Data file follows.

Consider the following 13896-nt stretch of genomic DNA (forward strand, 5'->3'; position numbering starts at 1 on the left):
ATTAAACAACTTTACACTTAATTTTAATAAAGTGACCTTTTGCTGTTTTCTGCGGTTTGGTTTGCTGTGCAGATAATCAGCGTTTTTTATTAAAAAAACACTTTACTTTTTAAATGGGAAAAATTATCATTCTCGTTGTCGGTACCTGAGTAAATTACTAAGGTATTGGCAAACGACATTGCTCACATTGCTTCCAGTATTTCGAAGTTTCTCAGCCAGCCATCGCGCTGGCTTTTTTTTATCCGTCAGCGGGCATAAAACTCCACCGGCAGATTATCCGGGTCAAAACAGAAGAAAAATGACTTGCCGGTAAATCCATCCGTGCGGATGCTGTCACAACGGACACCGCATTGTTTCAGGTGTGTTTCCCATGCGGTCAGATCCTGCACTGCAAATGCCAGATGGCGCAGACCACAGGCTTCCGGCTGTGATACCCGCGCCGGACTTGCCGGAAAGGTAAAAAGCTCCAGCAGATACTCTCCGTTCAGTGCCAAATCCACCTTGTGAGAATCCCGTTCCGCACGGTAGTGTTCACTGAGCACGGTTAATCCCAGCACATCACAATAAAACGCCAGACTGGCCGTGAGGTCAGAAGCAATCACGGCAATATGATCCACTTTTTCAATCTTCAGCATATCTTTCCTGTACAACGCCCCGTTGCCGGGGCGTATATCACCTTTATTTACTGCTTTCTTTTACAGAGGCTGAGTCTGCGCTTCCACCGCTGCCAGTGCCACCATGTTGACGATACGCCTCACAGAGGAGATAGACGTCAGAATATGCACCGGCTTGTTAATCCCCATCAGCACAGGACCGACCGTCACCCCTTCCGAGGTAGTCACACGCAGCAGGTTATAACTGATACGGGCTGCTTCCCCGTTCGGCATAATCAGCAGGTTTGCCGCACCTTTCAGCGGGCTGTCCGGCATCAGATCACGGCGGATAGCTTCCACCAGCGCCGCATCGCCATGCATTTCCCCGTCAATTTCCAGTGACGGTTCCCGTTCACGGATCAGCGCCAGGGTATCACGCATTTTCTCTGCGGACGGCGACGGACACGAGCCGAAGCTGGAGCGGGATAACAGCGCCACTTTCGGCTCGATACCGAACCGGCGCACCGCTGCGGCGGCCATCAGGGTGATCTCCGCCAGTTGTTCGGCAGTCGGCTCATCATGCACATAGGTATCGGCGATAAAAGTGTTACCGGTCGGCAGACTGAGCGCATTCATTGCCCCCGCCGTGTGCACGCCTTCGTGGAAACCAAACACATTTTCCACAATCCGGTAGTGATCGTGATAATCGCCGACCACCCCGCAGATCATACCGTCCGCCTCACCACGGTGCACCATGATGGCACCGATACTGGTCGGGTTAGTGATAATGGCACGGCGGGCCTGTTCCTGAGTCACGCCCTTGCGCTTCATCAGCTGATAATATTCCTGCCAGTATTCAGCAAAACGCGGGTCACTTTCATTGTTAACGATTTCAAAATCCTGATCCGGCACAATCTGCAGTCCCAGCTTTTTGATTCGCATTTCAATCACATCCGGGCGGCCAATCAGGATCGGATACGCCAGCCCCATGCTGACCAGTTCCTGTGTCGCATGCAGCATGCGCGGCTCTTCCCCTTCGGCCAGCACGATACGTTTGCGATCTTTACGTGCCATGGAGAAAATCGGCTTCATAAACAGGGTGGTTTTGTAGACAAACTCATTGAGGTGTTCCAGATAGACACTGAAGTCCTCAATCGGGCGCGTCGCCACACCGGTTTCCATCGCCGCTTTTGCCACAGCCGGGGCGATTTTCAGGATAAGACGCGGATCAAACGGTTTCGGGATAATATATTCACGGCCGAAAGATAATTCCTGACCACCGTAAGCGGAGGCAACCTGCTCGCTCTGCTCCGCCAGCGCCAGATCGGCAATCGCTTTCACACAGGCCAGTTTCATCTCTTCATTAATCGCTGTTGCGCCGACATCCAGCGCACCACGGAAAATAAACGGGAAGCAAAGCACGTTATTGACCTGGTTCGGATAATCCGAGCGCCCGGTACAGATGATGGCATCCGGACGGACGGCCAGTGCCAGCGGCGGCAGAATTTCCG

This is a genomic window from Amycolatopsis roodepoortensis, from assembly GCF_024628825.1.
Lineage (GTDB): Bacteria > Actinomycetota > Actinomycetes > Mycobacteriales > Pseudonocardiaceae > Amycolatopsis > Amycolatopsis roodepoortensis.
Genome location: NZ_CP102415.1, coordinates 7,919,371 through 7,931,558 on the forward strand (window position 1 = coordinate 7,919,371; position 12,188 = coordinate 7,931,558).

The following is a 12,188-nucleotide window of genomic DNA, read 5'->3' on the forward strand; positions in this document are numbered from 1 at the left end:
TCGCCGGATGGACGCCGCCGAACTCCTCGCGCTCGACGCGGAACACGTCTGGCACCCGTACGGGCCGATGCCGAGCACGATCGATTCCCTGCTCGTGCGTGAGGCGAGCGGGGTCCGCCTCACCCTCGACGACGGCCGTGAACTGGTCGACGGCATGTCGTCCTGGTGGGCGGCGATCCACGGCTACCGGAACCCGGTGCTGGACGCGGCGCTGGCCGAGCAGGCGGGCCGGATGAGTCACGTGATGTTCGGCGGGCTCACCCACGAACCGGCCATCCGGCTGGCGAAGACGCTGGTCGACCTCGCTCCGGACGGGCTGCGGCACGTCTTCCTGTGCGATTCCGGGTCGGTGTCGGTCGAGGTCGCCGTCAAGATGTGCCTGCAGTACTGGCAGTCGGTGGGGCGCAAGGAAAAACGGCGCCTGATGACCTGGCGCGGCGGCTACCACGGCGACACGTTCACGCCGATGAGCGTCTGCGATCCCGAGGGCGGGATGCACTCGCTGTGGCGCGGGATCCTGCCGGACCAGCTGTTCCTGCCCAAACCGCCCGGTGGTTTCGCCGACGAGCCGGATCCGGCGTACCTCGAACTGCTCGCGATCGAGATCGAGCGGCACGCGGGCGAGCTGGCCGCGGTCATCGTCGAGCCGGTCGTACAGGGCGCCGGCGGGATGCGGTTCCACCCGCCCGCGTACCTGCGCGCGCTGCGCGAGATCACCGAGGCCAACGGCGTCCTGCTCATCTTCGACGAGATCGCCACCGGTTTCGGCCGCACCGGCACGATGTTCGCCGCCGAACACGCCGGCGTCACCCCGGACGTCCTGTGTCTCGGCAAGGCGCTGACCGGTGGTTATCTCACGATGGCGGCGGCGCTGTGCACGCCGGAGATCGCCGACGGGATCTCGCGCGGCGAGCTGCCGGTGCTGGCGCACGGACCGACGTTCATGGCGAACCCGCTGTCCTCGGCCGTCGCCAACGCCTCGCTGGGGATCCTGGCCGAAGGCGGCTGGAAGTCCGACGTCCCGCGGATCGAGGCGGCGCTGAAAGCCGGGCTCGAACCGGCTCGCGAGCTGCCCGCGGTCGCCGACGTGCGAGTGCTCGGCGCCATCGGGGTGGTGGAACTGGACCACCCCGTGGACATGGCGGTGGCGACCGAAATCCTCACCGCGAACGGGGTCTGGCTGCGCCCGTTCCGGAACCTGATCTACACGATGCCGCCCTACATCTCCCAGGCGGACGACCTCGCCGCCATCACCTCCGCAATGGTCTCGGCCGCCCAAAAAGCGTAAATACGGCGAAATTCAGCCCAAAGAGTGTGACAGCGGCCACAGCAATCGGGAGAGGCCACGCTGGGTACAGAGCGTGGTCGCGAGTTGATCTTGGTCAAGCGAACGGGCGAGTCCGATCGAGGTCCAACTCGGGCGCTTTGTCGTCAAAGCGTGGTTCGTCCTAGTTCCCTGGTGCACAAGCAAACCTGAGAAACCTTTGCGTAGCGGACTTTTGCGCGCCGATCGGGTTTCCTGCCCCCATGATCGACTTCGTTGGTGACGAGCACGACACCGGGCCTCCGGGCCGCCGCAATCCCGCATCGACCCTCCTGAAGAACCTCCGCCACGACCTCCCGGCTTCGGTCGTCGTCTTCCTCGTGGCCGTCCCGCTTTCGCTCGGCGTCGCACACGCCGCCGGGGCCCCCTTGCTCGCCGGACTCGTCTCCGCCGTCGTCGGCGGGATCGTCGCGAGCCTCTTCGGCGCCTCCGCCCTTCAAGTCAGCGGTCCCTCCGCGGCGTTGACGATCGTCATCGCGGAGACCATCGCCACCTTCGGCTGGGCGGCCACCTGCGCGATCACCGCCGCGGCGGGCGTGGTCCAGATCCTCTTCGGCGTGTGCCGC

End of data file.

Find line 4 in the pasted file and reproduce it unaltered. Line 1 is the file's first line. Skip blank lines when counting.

Lineage (GTDB): Bacteria > Actinomycetota > Actinomycetes > Mycobacteriales > Pseudonocardiaceae > Amycolatopsis > Amycolatopsis roodepoortensis.